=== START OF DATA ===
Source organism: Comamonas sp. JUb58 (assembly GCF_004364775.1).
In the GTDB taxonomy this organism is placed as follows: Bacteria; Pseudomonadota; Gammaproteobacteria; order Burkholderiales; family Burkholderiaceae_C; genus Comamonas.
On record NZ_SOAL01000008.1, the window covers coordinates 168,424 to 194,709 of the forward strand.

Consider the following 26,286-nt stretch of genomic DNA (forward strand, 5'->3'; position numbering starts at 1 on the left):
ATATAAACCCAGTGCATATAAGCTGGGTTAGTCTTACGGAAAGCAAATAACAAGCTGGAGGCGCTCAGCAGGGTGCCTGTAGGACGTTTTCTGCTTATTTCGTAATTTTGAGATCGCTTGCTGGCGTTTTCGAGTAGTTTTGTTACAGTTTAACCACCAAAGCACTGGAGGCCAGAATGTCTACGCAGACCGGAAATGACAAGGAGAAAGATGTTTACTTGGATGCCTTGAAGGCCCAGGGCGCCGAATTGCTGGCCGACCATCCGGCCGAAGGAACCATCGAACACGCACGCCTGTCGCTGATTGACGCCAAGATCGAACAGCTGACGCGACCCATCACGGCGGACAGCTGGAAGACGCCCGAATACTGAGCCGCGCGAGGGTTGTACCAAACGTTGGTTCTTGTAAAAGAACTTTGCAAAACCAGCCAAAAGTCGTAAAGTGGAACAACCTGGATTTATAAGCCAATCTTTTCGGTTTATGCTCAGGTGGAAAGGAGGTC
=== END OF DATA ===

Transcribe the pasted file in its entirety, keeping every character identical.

Source organism: Comamonas sp. JUb58 (assembly GCF_004364775.1).
In the GTDB taxonomy this organism is placed as follows: Bacteria; Pseudomonadota; Gammaproteobacteria; order Burkholderiales; family Burkholderiaceae_C; genus Comamonas.
On record NZ_SOAL01000008.1, the window covers coordinates 168,424 to 194,709 of the forward strand.

Consider the following 26,286-nt stretch of genomic DNA (forward strand, 5'->3'; position numbering starts at 1 on the left):
ATATAAACCCAGTGCATATAAGCTGGGTTAGTCTTACGGAAAGCAAATAACAAGCTGGAGGCGCTCAGCAGGGTGCCTGTAGGACGTTTTCTGCTTATTTCGTAATTTTGAGATCGCTTGCTGGCGTTTTCGAGTAGTTTTGTTACAGTTTAACCACCAAAGCACTGGAGGCCAGAATGTCTACGCAGACCGGAAATGACAAGGAGAAAGATGTTTACTTGGATGCCTTGAAGGCCCAGGGCGCCGAATTGCTGGCCGACCATCCGGCCGAAGGAACCATCGAACACGCACGCCTGTCGCTGATTGACGCCAAGATCGAACAGCTGACGCGACCCATCACGGCGGACAGCTGGAAGACGCCCGAATACTGAGCCGCGCGAGGGTTGTACCAAACGTTGGTTCTTGTAAAAGAACTTTGCAAAACCAGCCAAAAGTCGTAAAGTGGAACAACCTGGATTTATAAGCCAATCTTTTCGGTTTATGCTCAGGTGGAAAGGAGGTC